Figure 6.

Color online) Structural color printing using ‘M-Ink’ [57]. (a) Three-phase material system of ‘M-Ink’; (b) ‘M-Ink’ particles align in a chain under external magnetic field, which acts as basic coloration units of color pattern after fixing by UV light; (c) Reflection images of multicolored structural colors (upper) and transmission photographs of the same sample (below) by gradually increasing magnetic fields; (d) High-resolution multiple structural color patterns. Scale bars: (b) 1μm, (c) and (d) 100 μm.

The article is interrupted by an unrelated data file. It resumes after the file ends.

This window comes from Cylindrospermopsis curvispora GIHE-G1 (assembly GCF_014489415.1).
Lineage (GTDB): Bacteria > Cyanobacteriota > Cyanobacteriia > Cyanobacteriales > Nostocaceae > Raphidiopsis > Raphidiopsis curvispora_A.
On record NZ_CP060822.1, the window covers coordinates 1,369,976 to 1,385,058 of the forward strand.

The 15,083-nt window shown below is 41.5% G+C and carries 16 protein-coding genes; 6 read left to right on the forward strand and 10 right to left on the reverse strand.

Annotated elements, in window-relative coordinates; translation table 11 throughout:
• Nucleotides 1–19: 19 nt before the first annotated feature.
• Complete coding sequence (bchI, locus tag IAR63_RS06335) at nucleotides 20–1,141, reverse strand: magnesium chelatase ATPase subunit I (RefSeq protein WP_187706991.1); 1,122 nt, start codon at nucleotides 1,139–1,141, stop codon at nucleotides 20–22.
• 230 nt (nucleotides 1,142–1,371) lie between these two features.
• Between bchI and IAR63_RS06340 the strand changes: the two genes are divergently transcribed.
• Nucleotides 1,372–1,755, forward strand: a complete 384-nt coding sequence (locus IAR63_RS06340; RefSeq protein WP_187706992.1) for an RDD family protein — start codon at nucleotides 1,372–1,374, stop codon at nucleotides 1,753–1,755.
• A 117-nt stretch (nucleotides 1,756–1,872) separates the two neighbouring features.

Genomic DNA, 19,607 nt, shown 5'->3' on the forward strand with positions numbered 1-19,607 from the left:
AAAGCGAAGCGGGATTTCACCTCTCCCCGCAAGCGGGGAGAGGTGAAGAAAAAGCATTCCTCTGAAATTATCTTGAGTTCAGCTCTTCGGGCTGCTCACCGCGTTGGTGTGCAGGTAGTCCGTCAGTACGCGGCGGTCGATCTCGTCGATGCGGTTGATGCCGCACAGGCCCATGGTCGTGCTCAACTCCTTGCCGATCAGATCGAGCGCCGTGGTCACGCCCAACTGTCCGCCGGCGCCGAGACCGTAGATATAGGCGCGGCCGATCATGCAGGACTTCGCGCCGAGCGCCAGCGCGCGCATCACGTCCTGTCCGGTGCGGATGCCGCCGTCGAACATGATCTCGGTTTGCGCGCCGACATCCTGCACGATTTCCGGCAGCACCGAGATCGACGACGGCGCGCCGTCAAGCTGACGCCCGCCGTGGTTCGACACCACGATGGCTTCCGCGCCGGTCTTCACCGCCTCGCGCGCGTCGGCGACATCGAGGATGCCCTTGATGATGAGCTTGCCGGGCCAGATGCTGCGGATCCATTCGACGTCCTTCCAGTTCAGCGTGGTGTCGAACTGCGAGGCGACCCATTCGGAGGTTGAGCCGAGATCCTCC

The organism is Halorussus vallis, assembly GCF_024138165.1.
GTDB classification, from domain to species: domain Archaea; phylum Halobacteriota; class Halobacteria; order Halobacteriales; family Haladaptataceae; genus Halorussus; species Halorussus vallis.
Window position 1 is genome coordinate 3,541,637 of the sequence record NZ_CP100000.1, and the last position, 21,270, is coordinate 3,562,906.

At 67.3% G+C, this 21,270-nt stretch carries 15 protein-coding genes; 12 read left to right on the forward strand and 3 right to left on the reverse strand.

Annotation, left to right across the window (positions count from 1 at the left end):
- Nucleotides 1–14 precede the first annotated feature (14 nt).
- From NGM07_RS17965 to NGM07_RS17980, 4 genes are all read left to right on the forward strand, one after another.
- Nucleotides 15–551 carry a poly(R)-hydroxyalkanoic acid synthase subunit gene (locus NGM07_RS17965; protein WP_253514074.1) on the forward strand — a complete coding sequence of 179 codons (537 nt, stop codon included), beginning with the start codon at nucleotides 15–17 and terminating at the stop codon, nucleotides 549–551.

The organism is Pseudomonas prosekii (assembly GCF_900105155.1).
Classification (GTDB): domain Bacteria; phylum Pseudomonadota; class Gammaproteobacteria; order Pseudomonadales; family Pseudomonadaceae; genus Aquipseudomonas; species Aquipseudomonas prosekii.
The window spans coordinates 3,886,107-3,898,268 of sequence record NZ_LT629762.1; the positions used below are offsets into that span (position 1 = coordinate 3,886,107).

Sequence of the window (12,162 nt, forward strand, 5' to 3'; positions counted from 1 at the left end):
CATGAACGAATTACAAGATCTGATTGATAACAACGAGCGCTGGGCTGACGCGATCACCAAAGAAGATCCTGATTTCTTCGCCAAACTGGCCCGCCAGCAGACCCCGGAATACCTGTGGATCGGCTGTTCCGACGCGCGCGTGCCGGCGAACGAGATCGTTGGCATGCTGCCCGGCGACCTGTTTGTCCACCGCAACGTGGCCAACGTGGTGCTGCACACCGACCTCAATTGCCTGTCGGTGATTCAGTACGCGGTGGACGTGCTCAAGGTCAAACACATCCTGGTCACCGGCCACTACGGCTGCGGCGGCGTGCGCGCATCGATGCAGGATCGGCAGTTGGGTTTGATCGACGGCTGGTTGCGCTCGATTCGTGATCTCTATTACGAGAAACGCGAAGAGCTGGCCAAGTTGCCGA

With similar principle, the electric field-driven tunable color sensor is also realized by highly charged polystyrene (PS) colloids which form non-close-packed face-centered cubic (fcc) lattice [58]. Tuning the period along [111] direction by the balance of the exerted electrostatic force and the repulsive force, the exhibited coloration changes as a result of the applied electric field. The so-called ’P-Ink’ is an electroactive material which consists of inverse opal inside polyferrocenylsilane (PFS) derivatives matrix. Such ink fabrication includes 3 primary steps: An opal film made of silica spheres is deposited onto glass substrate first by self-assembly; UV light is exposed to the sample in order to solidify the matrix and then form a stable PFS/silica composite; With diluted HF, inverse opal structure are realized in the elastomeric polymer matrix. By applying tunable voltage, macroscopic swelling and shrinking of the polymer matrix and microscopic Bravais lattice change responsible for the reverse coloration occur [59]. Stimulated by electrical forces, quite a few switchable coloration devices or sensors based on other materials or circumstances can be found elsewhere [6062].